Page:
SHENZHEN: While the World Health Organization (WHO) has declared an end to the global emergency status for COVID-19, the virus remains harmful and China will continue to monitor it while increasing vaccinations among high-risk groups, a top Chinese health official said.
The WHO ended its highest level of alert for COVID-19 on Friday, more than three years after its original declaration, saying countries should now manage the virus along with other infectious diseases.
The ending of the alert status does not mean COVID-19 will disappear, but its impact can now be effectively controlled, Liang Wannian, head of China's COVID-19 response expert panel under the National Health Commission, said in an interview with state media CCTV published on Saturday (May 6).
China will continue to monitor mutations of the virus, strengthen vaccinations among high-risk and key groups, and look to improve COVID-19 treatment capabilities, Liang said.
China held on to its zero tolerance for COVID-19 long after most countries started to live with the virus, and only began to abandon its restrictive policies in late 2022.
In February China's top leaders declared a "decisive victory" against COVID-19 and claimed the world's lowest fatality rate, though experts have questioned Beijing's data.
The WHO announcement came after its independent emergency committee on the COVID-19 crisis agreed it no longer merited the organisation's highest alert level and "advised that it is time to transition to long-term management of the COVID-19 pandemic".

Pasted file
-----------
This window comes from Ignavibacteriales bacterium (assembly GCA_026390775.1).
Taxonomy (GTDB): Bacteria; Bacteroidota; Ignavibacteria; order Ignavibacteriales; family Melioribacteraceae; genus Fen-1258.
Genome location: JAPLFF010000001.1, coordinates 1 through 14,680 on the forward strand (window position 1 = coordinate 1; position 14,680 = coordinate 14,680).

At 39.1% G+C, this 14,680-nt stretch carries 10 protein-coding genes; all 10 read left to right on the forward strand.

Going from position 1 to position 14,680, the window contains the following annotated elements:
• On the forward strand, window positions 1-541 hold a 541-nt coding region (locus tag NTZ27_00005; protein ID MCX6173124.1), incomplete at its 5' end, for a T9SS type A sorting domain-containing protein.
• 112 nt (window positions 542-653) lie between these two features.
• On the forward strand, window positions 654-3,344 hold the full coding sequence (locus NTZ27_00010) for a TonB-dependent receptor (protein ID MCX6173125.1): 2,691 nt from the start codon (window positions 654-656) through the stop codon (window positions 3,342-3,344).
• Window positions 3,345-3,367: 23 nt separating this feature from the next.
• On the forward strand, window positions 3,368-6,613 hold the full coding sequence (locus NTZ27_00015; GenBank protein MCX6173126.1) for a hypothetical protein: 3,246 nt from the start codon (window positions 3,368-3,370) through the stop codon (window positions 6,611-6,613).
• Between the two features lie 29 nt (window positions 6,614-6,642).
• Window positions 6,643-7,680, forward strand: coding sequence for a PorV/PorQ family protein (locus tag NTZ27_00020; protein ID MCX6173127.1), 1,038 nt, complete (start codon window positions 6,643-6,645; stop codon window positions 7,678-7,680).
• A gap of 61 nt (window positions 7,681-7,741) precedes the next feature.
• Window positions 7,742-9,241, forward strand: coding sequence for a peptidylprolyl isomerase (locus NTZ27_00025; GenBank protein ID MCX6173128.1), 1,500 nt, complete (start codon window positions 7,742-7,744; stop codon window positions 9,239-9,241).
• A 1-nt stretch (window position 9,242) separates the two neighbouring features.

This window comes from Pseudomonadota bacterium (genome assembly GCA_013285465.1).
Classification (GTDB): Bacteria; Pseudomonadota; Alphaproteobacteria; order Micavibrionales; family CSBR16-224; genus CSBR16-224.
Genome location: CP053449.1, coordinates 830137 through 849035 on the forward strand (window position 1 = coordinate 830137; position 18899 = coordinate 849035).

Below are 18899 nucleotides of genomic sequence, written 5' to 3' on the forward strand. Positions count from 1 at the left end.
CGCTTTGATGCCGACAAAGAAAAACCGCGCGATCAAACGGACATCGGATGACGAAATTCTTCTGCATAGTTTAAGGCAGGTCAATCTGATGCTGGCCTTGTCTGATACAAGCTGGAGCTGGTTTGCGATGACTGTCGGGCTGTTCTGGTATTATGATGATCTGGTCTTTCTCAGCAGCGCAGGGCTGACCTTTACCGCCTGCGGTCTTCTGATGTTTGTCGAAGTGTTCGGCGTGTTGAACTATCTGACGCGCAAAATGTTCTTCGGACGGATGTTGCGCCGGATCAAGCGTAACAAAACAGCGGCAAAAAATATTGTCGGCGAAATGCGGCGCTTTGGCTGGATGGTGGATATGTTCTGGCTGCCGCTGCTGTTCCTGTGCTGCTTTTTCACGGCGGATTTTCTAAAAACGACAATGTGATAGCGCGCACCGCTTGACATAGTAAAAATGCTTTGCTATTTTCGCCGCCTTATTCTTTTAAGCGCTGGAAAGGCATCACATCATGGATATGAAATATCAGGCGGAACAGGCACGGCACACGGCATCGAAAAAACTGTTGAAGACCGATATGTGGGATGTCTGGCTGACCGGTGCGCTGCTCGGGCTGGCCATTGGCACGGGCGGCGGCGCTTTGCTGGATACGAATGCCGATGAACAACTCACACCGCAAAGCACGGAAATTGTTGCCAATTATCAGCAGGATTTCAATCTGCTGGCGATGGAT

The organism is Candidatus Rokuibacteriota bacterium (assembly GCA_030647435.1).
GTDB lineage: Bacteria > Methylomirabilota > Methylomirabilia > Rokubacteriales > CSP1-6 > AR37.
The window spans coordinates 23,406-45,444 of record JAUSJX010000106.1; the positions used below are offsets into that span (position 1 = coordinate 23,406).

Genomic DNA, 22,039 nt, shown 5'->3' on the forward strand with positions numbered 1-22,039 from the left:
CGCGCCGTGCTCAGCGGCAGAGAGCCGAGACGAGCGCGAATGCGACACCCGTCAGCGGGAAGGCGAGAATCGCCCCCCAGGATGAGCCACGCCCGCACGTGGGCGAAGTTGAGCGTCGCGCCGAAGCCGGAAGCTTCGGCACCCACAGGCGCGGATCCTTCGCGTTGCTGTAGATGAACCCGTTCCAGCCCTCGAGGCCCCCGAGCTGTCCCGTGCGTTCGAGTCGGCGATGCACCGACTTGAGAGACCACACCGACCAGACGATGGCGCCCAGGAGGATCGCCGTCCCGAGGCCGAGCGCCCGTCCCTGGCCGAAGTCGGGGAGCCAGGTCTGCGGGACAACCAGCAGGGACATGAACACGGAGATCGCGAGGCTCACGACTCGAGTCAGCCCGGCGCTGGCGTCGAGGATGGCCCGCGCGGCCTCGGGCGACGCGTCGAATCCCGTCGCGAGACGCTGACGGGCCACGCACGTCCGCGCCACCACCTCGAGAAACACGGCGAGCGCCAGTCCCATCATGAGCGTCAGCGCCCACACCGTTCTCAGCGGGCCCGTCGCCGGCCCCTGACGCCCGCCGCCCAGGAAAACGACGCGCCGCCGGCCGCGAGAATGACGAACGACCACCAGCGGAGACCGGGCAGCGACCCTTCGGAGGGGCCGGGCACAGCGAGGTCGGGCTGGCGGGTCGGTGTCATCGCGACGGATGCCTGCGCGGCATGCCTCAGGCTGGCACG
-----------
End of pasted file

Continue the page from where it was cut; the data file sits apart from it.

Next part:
But the danger was not over, according to WHO chief Tedros Adhanom Ghebreyesus, who estimated that COVID-19 had killed "at least 20 million" people - about three times the nearly seven million deaths officially recorded.
"This virus is here to stay. It is still killing, and it's still changing," he said.
"The worst thing any country could do now is to use this news as a reason to let down its guard, to dismantle the systems it has built, or to send the message to its people that COVID-19 is nothing to worry about."
The UN health agency first declared the so-called public health emergency of international concern (PHEIC) over the crisis on Jan 30, 2020.
That was weeks after the mysterious new viral disease was first detected in China and when fewer than 100 cases and no deaths had been reported outside that country.
But it was only after Tedros described the worsening COVID-19 situation as a pandemic on Mar 11, 2020, that many countries woke up to the danger.
By then, the SARS CoV-2 virus which causes the disease had already begun its deadly rampage around the globe.
"One of the greatest tragedies of COVID-19 is that it didn't have to be this way," Tedros said, decrying that "a lack of coordination, a lack of equity and a lack of solidarity" meant "lives were lost that should not have been".
"We must promise ourselves and our children and grandchildren that we will never make those mistakes again."
Even though COVID-19 deaths globally have plunged 95 per cent since January, the disease remains a major killer.
Last week alone "COVID-19 claimed a life every three minutes", Tedros said, "and that's just the deaths we know about".
"The emergency phase is over, but COVID is not," agreed Maria Van Kerkhove, the WHO's technical lead on COVID-19.
Tedros has warned of the ongoing impact of long COVID, which provokes numerous and often severe and debilitating symptoms that can drag on for years.
This condition has been estimated to impact one in 10 people who contract COVID-19, suggesting that hundreds of millions could need longer-term care, he cautioned.